Turn on the pivot table toolbar (View -> Toolbar -> Pivot Table). Now select any cell located inside the pivot table. In the pivot table toolbar, click on “Pivot Table” -> “Formulas” -> “Calculated Field”. In the box that appears, you can provide the field with a descriptive name say “Percentage of Goal Achieved”. In the Formula box, you can either type in the field names of double click on the existing field names to insert them. In our case we will write something like =ActualSales/ TargetSales. Click Add and then press OK. The field you now begin to show in the Pivot Table. You can add more calculated fields the same way. Feel free to use the operators (*, / , +, – etc) in the same way as one would in a normal Excel formula. However one point that needs to be kept in mind (and which hinders to usability of Calculated Field feature in Excel) is that formulas in calculated fields tend to operate on the total sum of the field used in the formula and not on individual items within the field. So when you write something like =Actual Sales/ TargetSales the output is equivalent to =SUM(Actual Sales)/SUM(Target Sales) and not = Actual Sales1/ Target Sales1 + Actual Sales2/ Target Sales2 + … … … + Actual SalesN/ Target SalesN. To repeat, the calculated field will not look at individual items so any formula used in a calculated field would work only on the sum of each constituent field and individual items within that field.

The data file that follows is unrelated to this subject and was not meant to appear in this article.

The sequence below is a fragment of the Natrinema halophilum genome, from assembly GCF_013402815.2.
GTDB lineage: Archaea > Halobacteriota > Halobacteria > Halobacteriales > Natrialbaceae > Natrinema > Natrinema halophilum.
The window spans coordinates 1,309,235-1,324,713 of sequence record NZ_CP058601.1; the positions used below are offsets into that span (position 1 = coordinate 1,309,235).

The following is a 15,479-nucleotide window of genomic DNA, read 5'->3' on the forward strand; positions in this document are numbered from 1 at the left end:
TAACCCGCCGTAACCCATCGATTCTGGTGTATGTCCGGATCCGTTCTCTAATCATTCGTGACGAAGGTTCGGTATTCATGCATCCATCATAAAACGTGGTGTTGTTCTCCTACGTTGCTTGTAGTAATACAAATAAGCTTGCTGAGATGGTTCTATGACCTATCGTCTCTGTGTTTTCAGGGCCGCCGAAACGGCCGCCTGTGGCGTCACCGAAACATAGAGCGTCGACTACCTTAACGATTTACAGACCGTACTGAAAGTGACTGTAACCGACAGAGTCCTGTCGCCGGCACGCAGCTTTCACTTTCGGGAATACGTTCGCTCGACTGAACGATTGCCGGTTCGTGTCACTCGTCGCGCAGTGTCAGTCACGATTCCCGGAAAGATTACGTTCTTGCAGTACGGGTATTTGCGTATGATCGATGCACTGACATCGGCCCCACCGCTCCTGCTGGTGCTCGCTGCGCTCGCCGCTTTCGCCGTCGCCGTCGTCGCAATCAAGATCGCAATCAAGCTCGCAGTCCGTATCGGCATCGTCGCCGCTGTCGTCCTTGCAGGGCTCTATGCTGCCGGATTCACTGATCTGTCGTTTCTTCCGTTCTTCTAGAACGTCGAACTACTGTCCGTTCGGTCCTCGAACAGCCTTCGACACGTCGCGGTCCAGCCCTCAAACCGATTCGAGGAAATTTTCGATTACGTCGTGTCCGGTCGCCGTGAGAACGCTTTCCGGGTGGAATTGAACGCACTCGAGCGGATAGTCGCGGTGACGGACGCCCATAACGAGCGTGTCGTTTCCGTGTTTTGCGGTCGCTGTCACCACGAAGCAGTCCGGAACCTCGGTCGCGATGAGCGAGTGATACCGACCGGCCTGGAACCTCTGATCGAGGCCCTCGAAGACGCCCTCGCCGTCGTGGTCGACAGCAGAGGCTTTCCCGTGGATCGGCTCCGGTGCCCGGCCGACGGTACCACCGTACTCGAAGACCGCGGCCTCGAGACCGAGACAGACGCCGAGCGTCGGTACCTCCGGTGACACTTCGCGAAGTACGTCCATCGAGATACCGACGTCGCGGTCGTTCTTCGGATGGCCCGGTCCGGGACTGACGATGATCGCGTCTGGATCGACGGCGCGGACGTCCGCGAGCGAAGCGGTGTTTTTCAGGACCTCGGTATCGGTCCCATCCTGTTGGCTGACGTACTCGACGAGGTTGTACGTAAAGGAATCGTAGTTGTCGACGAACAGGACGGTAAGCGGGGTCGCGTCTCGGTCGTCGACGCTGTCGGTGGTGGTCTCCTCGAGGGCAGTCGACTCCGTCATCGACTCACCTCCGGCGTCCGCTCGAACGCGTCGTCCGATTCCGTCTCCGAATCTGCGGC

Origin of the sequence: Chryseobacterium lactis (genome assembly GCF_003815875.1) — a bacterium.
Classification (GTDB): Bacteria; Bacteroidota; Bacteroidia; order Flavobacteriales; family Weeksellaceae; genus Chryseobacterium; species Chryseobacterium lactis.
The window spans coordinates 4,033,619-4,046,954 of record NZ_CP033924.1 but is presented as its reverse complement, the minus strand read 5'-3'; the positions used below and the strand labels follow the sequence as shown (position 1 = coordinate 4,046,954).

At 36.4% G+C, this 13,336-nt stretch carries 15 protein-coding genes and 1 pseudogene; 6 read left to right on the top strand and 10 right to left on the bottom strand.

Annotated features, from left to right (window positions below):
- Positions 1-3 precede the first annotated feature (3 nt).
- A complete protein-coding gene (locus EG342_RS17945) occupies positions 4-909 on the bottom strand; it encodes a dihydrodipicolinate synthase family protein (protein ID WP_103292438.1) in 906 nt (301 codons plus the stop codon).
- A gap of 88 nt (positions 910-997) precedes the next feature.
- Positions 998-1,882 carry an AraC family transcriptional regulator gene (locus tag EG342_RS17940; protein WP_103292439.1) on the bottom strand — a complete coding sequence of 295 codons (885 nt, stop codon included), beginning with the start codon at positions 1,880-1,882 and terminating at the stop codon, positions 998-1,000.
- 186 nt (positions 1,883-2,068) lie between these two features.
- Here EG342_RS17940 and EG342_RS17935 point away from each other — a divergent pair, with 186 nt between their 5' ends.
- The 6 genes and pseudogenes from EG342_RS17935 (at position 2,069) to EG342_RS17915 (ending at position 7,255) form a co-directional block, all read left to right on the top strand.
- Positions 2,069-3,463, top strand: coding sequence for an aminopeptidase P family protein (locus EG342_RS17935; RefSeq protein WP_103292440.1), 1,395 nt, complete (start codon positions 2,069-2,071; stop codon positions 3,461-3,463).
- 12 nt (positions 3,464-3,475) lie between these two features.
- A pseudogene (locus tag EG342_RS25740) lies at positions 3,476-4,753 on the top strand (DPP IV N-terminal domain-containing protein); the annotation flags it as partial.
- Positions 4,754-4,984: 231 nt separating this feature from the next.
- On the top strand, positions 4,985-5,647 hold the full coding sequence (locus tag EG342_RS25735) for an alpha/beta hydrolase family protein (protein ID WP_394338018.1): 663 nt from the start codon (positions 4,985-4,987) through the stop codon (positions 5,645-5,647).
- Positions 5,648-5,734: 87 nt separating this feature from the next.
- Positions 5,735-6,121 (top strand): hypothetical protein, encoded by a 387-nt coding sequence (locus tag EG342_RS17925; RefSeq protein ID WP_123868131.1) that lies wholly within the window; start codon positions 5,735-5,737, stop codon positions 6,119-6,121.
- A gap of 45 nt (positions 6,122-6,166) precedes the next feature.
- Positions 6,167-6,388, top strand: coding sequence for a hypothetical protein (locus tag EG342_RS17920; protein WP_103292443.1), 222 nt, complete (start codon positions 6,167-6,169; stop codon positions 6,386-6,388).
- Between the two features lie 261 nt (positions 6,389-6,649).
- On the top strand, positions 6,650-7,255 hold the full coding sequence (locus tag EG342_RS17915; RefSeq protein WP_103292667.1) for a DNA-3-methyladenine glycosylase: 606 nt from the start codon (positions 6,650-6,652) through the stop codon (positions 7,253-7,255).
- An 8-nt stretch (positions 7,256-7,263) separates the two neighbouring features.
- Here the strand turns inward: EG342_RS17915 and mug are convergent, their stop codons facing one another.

### Creating a Calculated Field in a Pivot Table in Excel 2007 and later

Inserting a calculated field in a pivot table in Excel 2007 is pretty much the same as in the earlier versions. Click in any part of the pivot table and then click the “Options” tab in the ribbon. Click the “formulas” button and select “Calculate Field”. Rest of the steps are the same as mentioned above.

## Calculated Item in a Pivot Table